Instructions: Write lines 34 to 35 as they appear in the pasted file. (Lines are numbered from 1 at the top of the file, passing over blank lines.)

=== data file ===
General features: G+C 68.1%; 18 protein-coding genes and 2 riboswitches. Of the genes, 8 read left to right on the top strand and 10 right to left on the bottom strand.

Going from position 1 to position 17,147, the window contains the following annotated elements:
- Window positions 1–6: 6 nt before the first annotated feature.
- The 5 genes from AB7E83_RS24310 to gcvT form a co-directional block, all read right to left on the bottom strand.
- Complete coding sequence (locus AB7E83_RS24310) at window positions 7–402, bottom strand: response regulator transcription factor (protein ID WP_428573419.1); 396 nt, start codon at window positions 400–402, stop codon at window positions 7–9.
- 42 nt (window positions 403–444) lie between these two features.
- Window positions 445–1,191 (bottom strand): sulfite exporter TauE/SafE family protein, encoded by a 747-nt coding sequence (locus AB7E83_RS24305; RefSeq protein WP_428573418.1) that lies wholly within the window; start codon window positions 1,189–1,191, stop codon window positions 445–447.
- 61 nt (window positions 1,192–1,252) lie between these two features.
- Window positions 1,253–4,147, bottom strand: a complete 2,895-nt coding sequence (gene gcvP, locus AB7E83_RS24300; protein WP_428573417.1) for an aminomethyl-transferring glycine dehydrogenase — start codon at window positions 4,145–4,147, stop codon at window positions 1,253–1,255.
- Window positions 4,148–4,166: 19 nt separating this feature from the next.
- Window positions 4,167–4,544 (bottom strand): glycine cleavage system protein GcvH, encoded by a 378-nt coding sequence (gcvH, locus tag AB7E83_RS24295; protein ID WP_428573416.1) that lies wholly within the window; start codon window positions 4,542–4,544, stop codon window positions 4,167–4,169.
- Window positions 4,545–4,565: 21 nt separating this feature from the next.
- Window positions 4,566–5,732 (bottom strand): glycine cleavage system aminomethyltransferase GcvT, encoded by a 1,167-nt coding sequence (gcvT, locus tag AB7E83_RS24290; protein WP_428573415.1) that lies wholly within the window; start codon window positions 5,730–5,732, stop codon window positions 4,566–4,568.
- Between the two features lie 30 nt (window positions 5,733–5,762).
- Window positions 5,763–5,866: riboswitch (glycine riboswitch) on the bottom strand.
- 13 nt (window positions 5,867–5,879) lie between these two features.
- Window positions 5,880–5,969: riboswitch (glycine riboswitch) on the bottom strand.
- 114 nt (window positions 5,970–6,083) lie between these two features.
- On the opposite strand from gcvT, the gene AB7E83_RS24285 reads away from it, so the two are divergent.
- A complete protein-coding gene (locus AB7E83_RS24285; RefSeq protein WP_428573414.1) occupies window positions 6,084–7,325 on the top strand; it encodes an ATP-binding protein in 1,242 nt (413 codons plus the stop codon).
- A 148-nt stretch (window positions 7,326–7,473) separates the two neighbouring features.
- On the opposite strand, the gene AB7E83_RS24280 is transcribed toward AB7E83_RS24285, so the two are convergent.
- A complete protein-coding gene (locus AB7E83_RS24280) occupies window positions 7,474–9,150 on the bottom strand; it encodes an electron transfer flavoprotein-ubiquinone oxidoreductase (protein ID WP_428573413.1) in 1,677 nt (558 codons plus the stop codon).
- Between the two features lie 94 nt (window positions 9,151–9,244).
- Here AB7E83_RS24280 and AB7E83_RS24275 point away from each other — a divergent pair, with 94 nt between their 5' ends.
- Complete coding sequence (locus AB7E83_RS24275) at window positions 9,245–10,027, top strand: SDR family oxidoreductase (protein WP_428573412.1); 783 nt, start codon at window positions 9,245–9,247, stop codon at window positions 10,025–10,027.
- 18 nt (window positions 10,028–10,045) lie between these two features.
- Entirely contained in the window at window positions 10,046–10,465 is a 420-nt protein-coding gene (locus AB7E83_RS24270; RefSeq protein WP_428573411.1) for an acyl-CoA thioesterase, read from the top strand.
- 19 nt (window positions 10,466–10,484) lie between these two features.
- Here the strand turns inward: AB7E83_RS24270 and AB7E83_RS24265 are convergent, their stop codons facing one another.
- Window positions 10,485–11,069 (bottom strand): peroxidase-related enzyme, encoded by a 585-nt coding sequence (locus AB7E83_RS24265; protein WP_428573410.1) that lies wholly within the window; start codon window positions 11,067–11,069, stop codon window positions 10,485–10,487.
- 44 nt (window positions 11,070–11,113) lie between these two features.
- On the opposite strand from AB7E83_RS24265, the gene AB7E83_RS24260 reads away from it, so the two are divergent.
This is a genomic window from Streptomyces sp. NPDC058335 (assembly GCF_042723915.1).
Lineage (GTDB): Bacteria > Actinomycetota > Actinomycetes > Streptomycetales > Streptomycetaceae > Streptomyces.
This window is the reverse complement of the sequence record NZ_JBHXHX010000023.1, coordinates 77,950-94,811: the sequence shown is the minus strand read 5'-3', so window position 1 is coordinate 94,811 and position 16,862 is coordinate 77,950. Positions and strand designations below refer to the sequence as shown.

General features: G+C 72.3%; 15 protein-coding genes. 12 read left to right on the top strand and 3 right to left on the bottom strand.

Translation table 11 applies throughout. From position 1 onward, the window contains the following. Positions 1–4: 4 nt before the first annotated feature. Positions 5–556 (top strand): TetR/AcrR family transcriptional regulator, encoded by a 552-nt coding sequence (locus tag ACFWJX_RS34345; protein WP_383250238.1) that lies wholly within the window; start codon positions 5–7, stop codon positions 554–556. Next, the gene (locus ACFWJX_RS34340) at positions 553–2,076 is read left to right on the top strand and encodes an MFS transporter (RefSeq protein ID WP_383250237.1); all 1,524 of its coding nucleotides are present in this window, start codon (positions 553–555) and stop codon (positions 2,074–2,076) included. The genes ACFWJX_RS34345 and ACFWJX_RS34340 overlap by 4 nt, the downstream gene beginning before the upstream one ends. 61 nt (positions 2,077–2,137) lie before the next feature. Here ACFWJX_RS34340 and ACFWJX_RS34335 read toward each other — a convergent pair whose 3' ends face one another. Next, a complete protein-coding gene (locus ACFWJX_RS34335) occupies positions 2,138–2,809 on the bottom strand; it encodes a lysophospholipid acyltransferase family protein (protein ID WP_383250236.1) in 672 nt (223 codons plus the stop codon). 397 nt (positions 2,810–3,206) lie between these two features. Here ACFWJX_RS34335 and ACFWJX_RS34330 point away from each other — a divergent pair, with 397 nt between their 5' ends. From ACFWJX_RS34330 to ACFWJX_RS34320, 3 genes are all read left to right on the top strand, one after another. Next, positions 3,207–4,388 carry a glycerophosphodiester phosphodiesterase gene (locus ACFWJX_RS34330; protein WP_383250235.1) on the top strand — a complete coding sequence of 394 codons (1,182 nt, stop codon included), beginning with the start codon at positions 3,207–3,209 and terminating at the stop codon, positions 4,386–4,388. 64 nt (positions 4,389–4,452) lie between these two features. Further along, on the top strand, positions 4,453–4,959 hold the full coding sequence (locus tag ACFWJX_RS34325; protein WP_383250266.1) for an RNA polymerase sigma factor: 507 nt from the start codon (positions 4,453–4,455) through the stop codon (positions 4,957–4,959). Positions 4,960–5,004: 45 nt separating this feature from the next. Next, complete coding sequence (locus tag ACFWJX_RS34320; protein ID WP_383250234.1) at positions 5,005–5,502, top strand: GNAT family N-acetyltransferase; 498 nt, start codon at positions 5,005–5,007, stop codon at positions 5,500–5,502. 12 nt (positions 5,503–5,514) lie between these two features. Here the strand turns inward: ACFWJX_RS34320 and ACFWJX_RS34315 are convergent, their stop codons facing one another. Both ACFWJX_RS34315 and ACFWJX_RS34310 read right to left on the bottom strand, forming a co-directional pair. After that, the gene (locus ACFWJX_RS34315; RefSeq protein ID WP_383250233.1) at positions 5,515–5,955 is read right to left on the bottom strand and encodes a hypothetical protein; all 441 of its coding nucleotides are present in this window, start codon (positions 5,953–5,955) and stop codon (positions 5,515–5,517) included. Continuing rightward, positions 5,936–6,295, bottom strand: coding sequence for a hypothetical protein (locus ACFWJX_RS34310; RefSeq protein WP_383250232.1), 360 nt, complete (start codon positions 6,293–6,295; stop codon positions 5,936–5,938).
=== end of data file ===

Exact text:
This is a genomic window from Streptomyces sp. NPDC058335 (assembly GCF_042723915.1).
Lineage (GTDB): Bacteria > Actinomycetota > Actinomycetes > Streptomycetales > Streptomycetaceae > Streptomyces.